Baltimore agrees to police overhaul
BALTIMORE — More than a year and a half after the Justice Department began investigating policing practices in Baltimore, the city’s Police Department on Thursday agreed to a set of court-enforceable overhauls designed to curb discriminatory practices that have plagued the agency.
Mayor Catherine Pugh called Thursday a “great day” in Baltimore as she announced the 227-page consent decree agreement at City Hall alongside U.S. Attorney General Loretta Lynch, Baltimore Police Commissioner Kevin Davis and other officials.
“For me, this was not about cost. This was about fairness and understanding,” Pugh said. She said the focus of the overhauls would be “training, training, training, training.”
The Justice Department agreement mandates changes in the most fundamental aspects of daily police work, including traffic stops, suspect searches and arrests. The consent decree marks the culmination of months of negotiations with the federal government and is intended to correct constitutional violations identified in a scathing report released last year.
The filing, in the waning days of Lynch’s tenure, serves as a capstone moment for an administration that has made civil- rights enforcement a priority and that has pursued similar agreements with other large American police forces.
The agreement is intended to remain in place long after Lynch leaves office, although civil liberties advocates are concerned that U.S. Sen. Jeff Sessions, an Alabama Republican who has been nominated to replace Lynch, may not enforce consent decrees with the same vigor.
“It is binding,” Lynch said in moving to address those concerns, “and it will live on past this administration.”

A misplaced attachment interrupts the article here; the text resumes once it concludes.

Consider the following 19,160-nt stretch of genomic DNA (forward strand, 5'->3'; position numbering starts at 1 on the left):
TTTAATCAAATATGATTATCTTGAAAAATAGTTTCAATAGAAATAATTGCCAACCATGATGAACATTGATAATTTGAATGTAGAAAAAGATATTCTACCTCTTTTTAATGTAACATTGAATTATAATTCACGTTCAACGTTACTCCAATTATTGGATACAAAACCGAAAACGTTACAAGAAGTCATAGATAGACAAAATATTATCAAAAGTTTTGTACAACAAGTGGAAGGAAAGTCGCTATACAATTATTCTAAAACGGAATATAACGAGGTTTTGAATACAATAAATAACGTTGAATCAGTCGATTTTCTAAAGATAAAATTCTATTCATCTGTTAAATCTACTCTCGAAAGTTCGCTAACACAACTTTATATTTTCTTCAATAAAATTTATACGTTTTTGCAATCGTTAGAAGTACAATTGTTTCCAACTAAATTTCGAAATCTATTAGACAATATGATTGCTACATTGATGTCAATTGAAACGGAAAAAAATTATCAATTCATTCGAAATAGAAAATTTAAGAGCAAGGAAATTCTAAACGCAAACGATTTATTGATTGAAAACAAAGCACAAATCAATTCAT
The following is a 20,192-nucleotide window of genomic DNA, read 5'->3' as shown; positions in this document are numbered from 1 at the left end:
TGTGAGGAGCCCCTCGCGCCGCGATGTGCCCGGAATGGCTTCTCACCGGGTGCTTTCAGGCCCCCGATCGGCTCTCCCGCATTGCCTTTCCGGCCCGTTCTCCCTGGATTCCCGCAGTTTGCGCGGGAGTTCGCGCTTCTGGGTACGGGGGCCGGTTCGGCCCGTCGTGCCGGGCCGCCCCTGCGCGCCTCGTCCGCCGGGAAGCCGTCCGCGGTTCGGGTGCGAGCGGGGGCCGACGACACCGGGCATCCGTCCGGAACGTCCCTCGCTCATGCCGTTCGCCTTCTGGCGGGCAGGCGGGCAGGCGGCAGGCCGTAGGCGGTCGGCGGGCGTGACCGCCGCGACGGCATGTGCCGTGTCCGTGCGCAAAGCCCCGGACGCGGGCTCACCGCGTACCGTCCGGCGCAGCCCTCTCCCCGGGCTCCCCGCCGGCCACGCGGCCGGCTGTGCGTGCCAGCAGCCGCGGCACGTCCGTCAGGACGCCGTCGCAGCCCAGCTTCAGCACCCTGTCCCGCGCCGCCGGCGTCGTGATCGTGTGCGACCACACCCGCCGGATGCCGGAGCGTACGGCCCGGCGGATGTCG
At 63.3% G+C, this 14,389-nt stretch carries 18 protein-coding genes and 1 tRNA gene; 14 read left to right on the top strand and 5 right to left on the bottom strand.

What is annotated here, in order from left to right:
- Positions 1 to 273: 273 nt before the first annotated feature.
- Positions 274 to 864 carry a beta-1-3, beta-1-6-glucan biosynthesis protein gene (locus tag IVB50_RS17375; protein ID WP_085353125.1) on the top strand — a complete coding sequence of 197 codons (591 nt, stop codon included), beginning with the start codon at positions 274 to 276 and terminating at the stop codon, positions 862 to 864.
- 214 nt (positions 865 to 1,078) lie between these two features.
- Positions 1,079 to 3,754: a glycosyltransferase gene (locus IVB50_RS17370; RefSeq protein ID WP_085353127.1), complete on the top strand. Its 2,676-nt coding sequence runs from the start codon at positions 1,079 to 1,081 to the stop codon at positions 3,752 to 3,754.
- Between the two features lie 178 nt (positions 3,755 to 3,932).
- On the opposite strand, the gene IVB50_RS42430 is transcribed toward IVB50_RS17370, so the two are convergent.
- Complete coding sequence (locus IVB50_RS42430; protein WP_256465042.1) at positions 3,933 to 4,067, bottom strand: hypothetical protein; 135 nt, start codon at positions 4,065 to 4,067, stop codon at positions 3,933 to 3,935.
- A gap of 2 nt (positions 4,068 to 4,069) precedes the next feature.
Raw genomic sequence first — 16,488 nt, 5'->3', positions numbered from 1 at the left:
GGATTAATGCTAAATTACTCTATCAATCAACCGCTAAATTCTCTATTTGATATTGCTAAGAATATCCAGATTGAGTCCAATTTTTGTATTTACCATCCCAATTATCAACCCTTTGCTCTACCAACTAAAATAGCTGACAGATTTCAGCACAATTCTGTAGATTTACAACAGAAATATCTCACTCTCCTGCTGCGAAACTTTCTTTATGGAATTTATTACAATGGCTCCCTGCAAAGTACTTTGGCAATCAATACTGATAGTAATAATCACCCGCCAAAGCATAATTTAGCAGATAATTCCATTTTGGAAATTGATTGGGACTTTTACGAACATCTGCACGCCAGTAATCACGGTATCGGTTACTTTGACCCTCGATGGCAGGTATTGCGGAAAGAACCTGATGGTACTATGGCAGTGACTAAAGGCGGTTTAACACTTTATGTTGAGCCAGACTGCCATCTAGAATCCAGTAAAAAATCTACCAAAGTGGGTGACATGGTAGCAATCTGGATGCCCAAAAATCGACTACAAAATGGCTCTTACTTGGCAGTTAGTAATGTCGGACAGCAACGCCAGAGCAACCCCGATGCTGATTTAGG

A hearing will allow for public comment on the agreement before it’s approved by a federal judge.
The Justice Department began investigating the Baltimore police force after the April 2015 death of Freddie Gray, a young black man who was fatally injured while in the custody of officers. Its report last August found that officers were routinely stopping large numbers of people in poor, black neighborhoods for dubious reasons, and unlawfully arresting residents for speaking out in ways police deemed disrespectful.
Gray’s death shed light on the department’s deficiencies, including its officers’ unfair treatment of blacks living in the city’s most vulnerable neighborhoods. But it also illuminated systemic failures that touched on all aspects of local government: The lack of jobs, educational opportunities and decent, safe housing have long contributed to conditions of inequality in the city.
The consent decree discourages the arrests of people for offenses such as loitering or littering, requiring a supervisor to sign off on any request to take someone into custody for a minor infraction, and also mandates basic training for making stops and searches.
In addition, it commands officers to use de-escalation techniques, thoroughly investigate sexual assault claims and send specially trained units to distress calls involving people with mental illness.
Police will not be able to stop someone just because the person is in a high-crime area or just because the person is trying to avoid contact with an officer, according to the document.
The agreement also lays out policies for transporting prisoners, which harks back to the death of Gray, who suffered a spinal cord injury in the back of a police van. The consent decree requires officers to ensure that prisoners are protected with seat belts and to check on them periodically.
The cost of the changes will be shaped by future decisions, including by a federal monitor appointed to oversee the process. The agreement says the monitor will be selected for three years, and then can be reappointed. The deal also includes a cap on how much the monitor can be paid by the city, at $1.475 million annually. Other costs associated with the deal were not outlined. The changes are expected to cost the city millions.
Hassan Murphy, one of the attorneys representing Gray’s mother and stepfather, said they are “gratified to know at least something major would come from their child’s death.”
The Justice Department in the Obama administration has headed about two dozen wide-ranging investigations of police agencies, including in Chicago, Cleveland and Ferguson, Mo. The department is expected to announce today its findings in the Chicago investigation.